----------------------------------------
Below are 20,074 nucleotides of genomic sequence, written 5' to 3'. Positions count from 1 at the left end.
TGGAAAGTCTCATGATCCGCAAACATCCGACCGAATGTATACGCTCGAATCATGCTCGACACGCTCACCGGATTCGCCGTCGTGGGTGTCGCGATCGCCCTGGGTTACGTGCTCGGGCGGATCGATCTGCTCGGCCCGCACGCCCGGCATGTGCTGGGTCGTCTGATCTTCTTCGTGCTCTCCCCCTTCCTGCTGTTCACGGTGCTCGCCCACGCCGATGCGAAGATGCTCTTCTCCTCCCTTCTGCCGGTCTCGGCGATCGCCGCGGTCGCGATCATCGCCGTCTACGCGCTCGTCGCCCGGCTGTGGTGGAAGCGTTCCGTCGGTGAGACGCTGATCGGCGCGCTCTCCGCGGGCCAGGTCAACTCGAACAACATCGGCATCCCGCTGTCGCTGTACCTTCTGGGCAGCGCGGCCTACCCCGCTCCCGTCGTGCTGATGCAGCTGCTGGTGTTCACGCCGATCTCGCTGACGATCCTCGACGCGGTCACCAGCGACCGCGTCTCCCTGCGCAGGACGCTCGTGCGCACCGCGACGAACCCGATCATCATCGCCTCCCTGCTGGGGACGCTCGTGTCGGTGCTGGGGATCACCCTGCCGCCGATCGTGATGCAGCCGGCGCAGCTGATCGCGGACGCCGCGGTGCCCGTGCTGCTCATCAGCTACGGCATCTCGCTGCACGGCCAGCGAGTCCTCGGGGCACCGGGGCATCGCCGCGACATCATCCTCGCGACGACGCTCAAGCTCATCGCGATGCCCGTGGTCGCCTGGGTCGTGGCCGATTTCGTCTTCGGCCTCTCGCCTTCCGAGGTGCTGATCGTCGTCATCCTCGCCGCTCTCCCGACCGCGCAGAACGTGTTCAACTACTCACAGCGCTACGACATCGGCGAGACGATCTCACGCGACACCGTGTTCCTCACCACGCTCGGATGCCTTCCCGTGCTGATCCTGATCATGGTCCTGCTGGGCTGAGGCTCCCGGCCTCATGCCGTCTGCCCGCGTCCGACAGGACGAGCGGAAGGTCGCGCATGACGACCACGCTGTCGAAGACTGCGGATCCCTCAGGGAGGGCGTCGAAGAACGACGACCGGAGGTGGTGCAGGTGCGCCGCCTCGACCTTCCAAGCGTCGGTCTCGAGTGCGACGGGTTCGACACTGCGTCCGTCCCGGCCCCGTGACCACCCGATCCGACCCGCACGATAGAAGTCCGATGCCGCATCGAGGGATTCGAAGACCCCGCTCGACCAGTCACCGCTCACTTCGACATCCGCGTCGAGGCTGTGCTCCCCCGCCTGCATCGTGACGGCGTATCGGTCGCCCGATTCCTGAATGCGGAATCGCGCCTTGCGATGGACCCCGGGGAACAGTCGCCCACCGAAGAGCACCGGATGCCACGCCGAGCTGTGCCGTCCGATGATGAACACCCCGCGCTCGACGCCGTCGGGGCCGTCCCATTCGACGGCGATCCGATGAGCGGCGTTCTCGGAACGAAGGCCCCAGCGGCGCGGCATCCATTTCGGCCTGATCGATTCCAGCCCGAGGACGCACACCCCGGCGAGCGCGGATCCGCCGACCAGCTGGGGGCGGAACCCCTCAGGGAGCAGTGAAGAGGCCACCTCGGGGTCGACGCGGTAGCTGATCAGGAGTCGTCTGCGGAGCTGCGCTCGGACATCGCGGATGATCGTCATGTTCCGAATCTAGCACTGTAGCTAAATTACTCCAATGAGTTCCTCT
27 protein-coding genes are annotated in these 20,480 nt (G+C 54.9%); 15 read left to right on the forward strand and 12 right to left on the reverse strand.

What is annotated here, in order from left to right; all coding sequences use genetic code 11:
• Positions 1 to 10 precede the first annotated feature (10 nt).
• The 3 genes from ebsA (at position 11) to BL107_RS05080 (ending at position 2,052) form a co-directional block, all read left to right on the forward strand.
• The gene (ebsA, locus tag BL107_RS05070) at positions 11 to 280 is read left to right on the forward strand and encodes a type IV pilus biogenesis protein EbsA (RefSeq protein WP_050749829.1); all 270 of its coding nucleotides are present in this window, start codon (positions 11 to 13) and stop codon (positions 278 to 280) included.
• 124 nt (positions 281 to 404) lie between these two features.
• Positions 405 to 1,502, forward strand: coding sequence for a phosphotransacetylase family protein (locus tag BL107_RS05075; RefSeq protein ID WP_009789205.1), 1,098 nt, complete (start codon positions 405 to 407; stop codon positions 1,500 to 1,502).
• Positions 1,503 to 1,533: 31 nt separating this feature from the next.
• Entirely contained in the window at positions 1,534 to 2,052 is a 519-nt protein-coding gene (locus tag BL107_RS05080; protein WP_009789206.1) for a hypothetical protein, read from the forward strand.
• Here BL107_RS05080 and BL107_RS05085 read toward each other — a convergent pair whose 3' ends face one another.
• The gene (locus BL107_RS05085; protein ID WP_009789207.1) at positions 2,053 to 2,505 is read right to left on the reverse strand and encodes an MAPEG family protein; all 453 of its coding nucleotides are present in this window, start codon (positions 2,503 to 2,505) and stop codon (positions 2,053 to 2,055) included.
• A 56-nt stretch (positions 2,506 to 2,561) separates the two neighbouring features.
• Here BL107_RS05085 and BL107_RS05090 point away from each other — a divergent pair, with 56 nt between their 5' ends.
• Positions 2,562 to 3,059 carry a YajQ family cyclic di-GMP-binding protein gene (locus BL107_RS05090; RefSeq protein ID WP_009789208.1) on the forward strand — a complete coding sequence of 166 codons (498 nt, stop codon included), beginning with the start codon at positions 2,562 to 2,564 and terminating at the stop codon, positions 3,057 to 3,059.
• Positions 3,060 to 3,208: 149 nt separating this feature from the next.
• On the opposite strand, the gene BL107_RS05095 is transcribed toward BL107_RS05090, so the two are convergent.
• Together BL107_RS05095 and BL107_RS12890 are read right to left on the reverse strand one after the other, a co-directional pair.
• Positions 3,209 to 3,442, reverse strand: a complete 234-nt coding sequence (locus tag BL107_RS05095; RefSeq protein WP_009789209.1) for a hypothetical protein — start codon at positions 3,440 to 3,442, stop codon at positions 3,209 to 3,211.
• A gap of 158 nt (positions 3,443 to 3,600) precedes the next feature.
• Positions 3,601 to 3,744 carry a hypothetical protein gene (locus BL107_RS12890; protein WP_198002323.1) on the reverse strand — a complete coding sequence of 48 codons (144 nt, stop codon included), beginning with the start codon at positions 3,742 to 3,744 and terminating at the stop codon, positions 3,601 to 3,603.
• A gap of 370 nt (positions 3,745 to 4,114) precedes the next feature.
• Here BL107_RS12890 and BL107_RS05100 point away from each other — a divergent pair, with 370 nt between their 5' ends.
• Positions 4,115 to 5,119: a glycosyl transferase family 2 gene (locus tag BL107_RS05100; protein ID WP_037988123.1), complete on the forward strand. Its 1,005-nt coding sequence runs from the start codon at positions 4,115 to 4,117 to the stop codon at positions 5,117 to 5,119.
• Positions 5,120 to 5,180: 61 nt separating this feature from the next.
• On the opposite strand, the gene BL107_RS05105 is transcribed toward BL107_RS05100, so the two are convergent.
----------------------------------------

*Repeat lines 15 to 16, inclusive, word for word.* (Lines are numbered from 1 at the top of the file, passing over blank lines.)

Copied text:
• Here BL107_RS05085 and BL107_RS05090 point away from each other — a divergent pair, with 56 nt between their 5' ends.
• Positions 2,562 to 3,059 carry a YajQ family cyclic di-GMP-binding protein gene (locus BL107_RS05090; RefSeq protein ID WP_009789208.1) on the forward strand — a complete coding sequence of 166 codons (498 nt, stop codon included), beginning with the start codon at positions 2,562 to 2,564 and terminating at the stop codon, positions 3,057 to 3,059.